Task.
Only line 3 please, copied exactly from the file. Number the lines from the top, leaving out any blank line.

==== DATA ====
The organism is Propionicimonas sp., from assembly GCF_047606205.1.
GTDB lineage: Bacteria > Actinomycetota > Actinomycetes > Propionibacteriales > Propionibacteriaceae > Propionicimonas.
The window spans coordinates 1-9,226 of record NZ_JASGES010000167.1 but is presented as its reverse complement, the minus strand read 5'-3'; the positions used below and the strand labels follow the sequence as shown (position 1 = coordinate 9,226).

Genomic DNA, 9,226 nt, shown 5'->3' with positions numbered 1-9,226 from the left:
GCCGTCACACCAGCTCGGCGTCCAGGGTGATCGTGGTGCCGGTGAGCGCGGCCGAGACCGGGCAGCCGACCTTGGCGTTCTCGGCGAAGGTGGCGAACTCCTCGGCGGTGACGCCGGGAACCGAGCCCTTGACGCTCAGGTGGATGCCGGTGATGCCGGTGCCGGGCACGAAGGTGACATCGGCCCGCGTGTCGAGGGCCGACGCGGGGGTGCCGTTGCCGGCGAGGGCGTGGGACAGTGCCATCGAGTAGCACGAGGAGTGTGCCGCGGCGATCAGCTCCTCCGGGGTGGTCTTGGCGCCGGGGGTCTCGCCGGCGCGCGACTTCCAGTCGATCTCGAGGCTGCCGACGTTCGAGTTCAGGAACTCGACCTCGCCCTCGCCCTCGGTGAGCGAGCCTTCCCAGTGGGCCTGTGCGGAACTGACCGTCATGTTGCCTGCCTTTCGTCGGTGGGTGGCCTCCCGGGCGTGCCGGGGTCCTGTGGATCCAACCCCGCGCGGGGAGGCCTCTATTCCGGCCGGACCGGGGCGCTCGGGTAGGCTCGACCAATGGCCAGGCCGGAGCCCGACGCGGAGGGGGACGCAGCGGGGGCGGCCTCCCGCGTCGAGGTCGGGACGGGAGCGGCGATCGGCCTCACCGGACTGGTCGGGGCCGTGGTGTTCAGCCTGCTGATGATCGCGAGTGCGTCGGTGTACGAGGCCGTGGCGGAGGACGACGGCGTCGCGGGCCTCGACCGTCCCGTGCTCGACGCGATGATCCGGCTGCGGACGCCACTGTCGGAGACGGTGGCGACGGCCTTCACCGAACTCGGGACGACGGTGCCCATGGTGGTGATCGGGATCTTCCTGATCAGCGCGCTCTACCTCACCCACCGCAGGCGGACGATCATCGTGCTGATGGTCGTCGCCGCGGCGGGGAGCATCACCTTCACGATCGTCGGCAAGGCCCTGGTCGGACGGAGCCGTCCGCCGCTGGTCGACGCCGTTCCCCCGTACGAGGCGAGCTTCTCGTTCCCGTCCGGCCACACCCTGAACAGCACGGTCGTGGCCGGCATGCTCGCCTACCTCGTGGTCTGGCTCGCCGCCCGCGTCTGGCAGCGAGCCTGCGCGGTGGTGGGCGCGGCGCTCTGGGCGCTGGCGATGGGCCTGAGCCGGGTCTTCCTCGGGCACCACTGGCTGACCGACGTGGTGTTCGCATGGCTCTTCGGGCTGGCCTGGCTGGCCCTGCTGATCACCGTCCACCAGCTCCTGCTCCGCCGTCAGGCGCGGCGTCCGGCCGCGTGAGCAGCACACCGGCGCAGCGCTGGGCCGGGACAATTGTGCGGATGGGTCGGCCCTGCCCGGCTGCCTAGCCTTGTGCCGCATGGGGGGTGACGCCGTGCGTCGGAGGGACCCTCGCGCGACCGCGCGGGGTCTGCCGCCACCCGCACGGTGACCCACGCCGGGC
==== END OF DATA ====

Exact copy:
The window spans coordinates 1-9,226 of record NZ_JASGES010000167.1 but is presented as its reverse complement, the minus strand read 5'-3'; the positions used below and the strand labels follow the sequence as shown (position 1 = coordinate 9,226).